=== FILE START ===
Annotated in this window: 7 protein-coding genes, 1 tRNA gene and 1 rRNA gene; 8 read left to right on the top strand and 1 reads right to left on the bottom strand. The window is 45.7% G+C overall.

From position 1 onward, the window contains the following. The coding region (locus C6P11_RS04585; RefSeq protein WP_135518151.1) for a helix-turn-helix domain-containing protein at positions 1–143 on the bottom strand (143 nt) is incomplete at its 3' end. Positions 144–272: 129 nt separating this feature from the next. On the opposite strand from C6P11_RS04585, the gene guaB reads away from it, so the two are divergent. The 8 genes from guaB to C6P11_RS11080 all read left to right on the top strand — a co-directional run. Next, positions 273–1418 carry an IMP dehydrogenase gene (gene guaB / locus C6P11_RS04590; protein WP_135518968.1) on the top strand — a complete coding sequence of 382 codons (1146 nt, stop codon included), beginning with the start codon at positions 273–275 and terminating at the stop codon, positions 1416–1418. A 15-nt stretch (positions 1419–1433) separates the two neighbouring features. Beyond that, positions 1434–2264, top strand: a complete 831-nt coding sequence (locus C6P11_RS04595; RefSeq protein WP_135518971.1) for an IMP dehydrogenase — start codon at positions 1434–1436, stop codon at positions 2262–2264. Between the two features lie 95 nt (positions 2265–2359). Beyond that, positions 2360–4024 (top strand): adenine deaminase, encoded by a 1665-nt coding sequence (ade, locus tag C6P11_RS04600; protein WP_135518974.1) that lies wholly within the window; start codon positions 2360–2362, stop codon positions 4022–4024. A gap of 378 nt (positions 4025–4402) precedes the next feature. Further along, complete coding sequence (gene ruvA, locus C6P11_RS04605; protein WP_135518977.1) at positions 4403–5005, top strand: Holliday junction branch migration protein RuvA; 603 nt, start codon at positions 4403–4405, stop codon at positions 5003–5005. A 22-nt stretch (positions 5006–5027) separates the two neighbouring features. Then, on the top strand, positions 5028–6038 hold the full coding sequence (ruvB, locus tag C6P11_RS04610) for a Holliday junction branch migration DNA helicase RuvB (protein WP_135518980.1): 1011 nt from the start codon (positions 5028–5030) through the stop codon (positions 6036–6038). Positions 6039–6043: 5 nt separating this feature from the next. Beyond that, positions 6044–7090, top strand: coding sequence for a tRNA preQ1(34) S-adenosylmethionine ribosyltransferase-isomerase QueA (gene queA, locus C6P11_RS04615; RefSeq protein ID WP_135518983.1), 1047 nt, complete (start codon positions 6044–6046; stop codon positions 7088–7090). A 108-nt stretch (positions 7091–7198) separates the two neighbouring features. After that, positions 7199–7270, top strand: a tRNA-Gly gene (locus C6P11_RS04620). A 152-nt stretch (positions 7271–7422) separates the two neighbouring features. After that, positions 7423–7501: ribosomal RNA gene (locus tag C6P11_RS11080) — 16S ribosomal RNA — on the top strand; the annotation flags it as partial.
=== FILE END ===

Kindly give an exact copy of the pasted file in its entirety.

Annotated in this window: 7 protein-coding genes, 1 tRNA gene and 1 rRNA gene; 8 read left to right on the top strand and 1 reads right to left on the bottom strand. The window is 45.7% G+C overall.

From position 1 onward, the window contains the following. The coding region (locus C6P11_RS04585; RefSeq protein WP_135518151.1) for a helix-turn-helix domain-containing protein at positions 1–143 on the bottom strand (143 nt) is incomplete at its 3' end. Positions 144–272: 129 nt separating this feature from the next. On the opposite strand from C6P11_RS04585, the gene guaB reads away from it, so the two are divergent. The 8 genes from guaB to C6P11_RS11080 all read left to right on the top strand — a co-directional run. Next, positions 273–1418 carry an IMP dehydrogenase gene (gene guaB / locus C6P11_RS04590; protein WP_135518968.1) on the top strand — a complete coding sequence of 382 codons (1146 nt, stop codon included), beginning with the start codon at positions 273–275 and terminating at the stop codon, positions 1416–1418. A 15-nt stretch (positions 1419–1433) separates the two neighbouring features. Beyond that, positions 1434–2264, top strand: a complete 831-nt coding sequence (locus C6P11_RS04595; RefSeq protein WP_135518971.1) for an IMP dehydrogenase — start codon at positions 1434–1436, stop codon at positions 2262–2264. Between the two features lie 95 nt (positions 2265–2359). Beyond that, positions 2360–4024 (top strand): adenine deaminase, encoded by a 1665-nt coding sequence (ade, locus tag C6P11_RS04600; protein WP_135518974.1) that lies wholly within the window; start codon positions 2360–2362, stop codon positions 4022–4024. A gap of 378 nt (positions 4025–4402) precedes the next feature. Further along, complete coding sequence (gene ruvA, locus C6P11_RS04605; protein WP_135518977.1) at positions 4403–5005, top strand: Holliday junction branch migration protein RuvA; 603 nt, start codon at positions 4403–4405, stop codon at positions 5003–5005. A 22-nt stretch (positions 5006–5027) separates the two neighbouring features. Then, on the top strand, positions 5028–6038 hold the full coding sequence (ruvB, locus tag C6P11_RS04610) for a Holliday junction branch migration DNA helicase RuvB (protein WP_135518980.1): 1011 nt from the start codon (positions 5028–5030) through the stop codon (positions 6036–6038). Positions 6039–6043: 5 nt separating this feature from the next. Beyond that, positions 6044–7090, top strand: coding sequence for a tRNA preQ1(34) S-adenosylmethionine ribosyltransferase-isomerase QueA (gene queA, locus C6P11_RS04615; RefSeq protein ID WP_135518983.1), 1047 nt, complete (start codon positions 6044–6046; stop codon positions 7088–7090). A 108-nt stretch (positions 7091–7198) separates the two neighbouring features. After that, positions 7199–7270, top strand: a tRNA-Gly gene (locus C6P11_RS04620). A 152-nt stretch (positions 7271–7422) separates the two neighbouring features. After that, positions 7423–7501: ribosomal RNA gene (locus tag C6P11_RS11080) — 16S ribosomal RNA — on the top strand; the annotation flags it as partial.